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What is it like to work as a care worker?
August 17, 2012 8:28 PM   Subscribe

Asking for a friend: What's it like to work as an in-home, community care worker for the elderly?

A friend is interested in being a care worker, providing aged people who still live in own homes with help in showering, dressing, meals, cleaning, etc. What are the positive/negative aspects of this job? Is it satisfying? Any experiences or anecdotes would be helpful.
posted by peter1982peter to Work & Money (6 answers total) 3 users marked this as a favorite
 
My friend's father is in his 90s and terminal. His elderly mother was not physically able to do what needed to be done - keeping him clean, helping up when he fell (often), the complicated care of his feeding tube, changing bandages that were rank and infected..... The family hired a caretaker who came highly recommended, and he is there at the house from 9 am to 7 pm, 6 days a week. I'm not positive, but I think they pay him around $150-200 / day. Perhaps under the table. They would pay him more if they could. This gentleman is a godsend, kind, compassionate, allowing the mother to spend her precious energy on keeping her last days with her husband of 60+ years as positive as possible. She can concentrate on keeping her husband smiling during his few lucid moments, instead of cleaning up his bodily fluids.

He does a good enough job that he has no problems finding work. As soon as his time with one patient is over, he usually has another job waiting.
posted by HeyAllie at 9:46 PM on August 17, 2012


This can be the most rewarding thing in the world. The main thing that pops into mind is that people who need carers "can" be very demanding and unreasonable. The reason for this is that they have no control over certain aspects of their lives and exert it on the carer (who often becomes the person closest).

Some examples of this could be: you don't wash the cups right, so and so always washed the cups better, made a better cup of tea, you make one dinner and even though they chose it they decide they want a different one etc. The carer thinks "stuff you, I'm working really hard and trying my best"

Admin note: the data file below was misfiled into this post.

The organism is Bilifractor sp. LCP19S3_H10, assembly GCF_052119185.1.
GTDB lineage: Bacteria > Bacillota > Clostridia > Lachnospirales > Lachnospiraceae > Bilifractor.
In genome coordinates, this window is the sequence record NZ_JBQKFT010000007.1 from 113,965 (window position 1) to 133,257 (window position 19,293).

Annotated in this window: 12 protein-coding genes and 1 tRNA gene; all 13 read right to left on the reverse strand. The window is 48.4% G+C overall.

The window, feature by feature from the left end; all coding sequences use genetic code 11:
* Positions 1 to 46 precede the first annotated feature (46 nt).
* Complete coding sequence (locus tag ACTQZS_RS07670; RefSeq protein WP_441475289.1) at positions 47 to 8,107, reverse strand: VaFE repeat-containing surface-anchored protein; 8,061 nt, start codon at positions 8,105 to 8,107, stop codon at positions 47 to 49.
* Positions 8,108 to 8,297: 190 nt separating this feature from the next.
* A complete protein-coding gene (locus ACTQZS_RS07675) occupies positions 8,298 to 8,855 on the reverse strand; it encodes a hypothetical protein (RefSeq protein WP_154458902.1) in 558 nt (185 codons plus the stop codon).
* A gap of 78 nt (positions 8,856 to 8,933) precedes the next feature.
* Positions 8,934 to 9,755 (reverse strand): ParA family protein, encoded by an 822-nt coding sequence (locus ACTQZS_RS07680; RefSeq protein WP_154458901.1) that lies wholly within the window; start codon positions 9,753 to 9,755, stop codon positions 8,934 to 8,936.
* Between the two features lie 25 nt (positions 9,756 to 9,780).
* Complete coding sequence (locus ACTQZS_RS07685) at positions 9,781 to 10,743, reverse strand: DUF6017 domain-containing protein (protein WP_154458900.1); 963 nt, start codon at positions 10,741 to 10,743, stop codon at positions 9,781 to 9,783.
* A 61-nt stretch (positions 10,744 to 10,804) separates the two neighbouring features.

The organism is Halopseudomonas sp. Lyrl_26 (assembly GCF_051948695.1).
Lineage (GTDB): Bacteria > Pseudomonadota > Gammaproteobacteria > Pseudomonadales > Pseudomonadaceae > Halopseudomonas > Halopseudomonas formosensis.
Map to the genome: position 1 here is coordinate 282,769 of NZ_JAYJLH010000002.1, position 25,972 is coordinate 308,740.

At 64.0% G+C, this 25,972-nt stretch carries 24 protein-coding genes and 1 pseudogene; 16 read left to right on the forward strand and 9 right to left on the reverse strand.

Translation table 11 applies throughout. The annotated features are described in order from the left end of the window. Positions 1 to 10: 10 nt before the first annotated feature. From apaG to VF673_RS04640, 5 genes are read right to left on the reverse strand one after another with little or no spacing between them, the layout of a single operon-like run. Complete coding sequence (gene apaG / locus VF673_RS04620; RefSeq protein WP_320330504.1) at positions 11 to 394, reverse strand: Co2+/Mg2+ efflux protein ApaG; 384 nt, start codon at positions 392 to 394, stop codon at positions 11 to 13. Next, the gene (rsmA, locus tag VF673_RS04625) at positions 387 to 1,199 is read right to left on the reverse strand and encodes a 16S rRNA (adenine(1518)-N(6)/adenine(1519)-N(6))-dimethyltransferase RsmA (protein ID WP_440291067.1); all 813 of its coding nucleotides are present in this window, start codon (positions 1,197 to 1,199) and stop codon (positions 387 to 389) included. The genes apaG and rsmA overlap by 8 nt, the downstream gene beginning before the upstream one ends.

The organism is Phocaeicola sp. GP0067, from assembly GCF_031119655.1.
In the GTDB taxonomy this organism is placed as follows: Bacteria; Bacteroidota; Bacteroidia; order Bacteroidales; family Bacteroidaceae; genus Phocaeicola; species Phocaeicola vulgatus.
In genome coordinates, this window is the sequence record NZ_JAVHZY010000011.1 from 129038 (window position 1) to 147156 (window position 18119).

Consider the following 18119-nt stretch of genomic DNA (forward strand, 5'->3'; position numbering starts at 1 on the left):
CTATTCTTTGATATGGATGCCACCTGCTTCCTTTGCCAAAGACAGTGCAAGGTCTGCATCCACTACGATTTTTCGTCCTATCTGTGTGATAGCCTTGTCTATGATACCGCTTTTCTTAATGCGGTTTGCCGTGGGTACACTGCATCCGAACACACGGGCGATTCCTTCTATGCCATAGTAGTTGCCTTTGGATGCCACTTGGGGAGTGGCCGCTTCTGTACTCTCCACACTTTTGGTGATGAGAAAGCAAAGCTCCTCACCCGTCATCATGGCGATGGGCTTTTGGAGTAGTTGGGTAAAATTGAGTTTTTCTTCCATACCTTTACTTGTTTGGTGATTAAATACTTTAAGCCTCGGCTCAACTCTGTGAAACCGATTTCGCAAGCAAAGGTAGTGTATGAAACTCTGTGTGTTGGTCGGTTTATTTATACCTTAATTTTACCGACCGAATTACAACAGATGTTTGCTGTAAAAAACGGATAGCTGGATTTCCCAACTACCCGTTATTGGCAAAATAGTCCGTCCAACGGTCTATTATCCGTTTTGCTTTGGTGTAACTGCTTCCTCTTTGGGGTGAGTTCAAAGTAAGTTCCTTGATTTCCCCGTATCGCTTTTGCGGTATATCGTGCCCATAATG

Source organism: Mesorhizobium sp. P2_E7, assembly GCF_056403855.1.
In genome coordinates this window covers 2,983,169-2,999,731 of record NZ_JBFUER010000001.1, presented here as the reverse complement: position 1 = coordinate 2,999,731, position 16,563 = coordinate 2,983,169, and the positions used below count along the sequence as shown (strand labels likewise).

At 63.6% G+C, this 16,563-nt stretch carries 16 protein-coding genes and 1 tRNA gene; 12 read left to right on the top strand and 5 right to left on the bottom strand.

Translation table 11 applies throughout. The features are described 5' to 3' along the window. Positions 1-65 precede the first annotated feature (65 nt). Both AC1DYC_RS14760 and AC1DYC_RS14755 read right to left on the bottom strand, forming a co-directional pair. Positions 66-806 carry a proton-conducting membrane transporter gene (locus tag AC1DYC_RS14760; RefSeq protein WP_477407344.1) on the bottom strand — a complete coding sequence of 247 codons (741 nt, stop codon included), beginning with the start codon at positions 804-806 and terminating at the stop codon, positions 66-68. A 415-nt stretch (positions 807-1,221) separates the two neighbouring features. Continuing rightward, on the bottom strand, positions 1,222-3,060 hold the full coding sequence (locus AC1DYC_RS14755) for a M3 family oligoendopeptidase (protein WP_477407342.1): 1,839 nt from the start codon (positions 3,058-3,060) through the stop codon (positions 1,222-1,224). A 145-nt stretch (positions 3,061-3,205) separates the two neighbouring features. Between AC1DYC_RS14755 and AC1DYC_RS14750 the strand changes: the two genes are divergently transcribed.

Its frustrating to have to give personal care to someone when you feel benignly manipulated. That's when you remember that you're doing it for money- which as cold as it sounds, you need to remember... you're there in employment and personal boundaries are key.

The other difficulty is growing close to someone that nearing the end of their life, its different in that capacity.

Being a carer helped me grow in ways I never could have otherwise. I always recommend it as work... and it grew into a totally different career for me (in the care and support sector, but not frontline anymore)

Side note: my client has called me up later saying that his new carer never does xyz like I did- its cute.
posted by misspony at 11:25 PM on August 17, 2012


I did this in college...I worked both with elderly clients, and clients my age with disabilities (our college was known for being accessible). I really liked it, but agree with the post above about setting boundaries. Also, make sure that if you work for an agency you're clear on what you're allowed to do and not allowed to do. Some agencies have rules about whether you're allowed to accompany the client outside the home, or take their money to do grocery shopping, or other things. The client may try to get you to do these things anyway - just make sure you understand the parameters of your job.

Like I said, though, I really liked it.
posted by christinetheslp at 5:58 AM on August 18, 2012


The thing about this kind of job is that you can't know if it's for you unless you do it. You have to try it on. It takes a certain personality to thrive in this job.

I'm a nurse who does home health. I have seen people who take to it really well and people who last half a shift.
posted by syncope at 4:56 PM on August 19, 2012


I am an occasional status Home Health care Nurse. A person who works in this kind of situation needs an incredible amount of patience and compassion for your fellow human being. Depending on the mental state of the resident, you can be spit on, hair pulled, slapped, etc and must go go on with a smile and words of encouragement. It really does take a special person to handle this job.
posted by sybarite09 at 8:00 AM on August 20, 2012


My grandmother lives in her own home and has a live-in carer. The last carer developed depression, likely linked to the difficulties of constantly being with someone who has dementia (and who is confused and angry). Although the carer gets three hours off a day, during which there are other carers in the house, this didn't work well as my grandmother frequently came into her room when she was trying to rest and shouted at her. You mention showering - this is a source of conflict between my grandmother and her carers (we encourage them to downplay it and not insist on her showering, but at times it becomes fairly essential).

Although the above emphasises the negative, the carers who have worked with my grandmother previously have not all wanted to leave, and the agency we use says that they have no problems recruiting staff as the pay rates are seen as relatively generous (we pay the carer £100 a day, plus a separate fee to the agency) - the agency says that they have a lot of people who work for a few months then go on a cruise.
posted by paduasoy at 6:00 PM on September 23, 2012


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